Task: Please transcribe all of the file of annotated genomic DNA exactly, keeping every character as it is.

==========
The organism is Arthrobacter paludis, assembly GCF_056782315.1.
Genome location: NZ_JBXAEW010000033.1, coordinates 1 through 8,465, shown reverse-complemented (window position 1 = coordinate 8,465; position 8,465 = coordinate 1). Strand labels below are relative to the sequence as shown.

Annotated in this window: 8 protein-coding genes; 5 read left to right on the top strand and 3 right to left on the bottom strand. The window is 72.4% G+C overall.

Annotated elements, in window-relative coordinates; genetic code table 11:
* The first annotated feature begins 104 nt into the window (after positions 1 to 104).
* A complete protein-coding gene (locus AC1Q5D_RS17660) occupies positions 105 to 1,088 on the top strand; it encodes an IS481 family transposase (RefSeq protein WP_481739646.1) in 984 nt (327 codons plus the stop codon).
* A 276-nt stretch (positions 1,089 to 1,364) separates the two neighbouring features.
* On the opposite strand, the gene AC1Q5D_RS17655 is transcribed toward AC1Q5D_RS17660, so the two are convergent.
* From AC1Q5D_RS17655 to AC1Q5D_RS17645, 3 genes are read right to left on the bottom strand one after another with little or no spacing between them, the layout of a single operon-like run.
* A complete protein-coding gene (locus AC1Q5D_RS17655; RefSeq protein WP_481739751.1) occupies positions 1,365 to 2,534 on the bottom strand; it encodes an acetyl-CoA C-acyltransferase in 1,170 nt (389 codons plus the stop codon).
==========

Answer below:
The organism is Arthrobacter paludis, assembly GCF_056782315.1.
Genome location: NZ_JBXAEW010000033.1, coordinates 1 through 8,465, shown reverse-complemented (window position 1 = coordinate 8,465; position 8,465 = coordinate 1). Strand labels below are relative to the sequence as shown.

Annotated in this window: 8 protein-coding genes; 5 read left to right on the top strand and 3 right to left on the bottom strand. The window is 72.4% G+C overall.

Annotated elements, in window-relative coordinates; genetic code table 11:
* The first annotated feature begins 104 nt into the window (after positions 1 to 104).
* A complete protein-coding gene (locus AC1Q5D_RS17660) occupies positions 105 to 1,088 on the top strand; it encodes an IS481 family transposase (RefSeq protein WP_481739646.1) in 984 nt (327 codons plus the stop codon).
* A 276-nt stretch (positions 1,089 to 1,364) separates the two neighbouring features.
* On the opposite strand, the gene AC1Q5D_RS17655 is transcribed toward AC1Q5D_RS17660, so the two are convergent.
* From AC1Q5D_RS17655 to AC1Q5D_RS17645, 3 genes are read right to left on the bottom strand one after another with little or no spacing between them, the layout of a single operon-like run.
* A complete protein-coding gene (locus AC1Q5D_RS17655; RefSeq protein WP_481739751.1) occupies positions 1,365 to 2,534 on the bottom strand; it encodes an acetyl-CoA C-acyltransferase in 1,170 nt (389 codons plus the stop codon).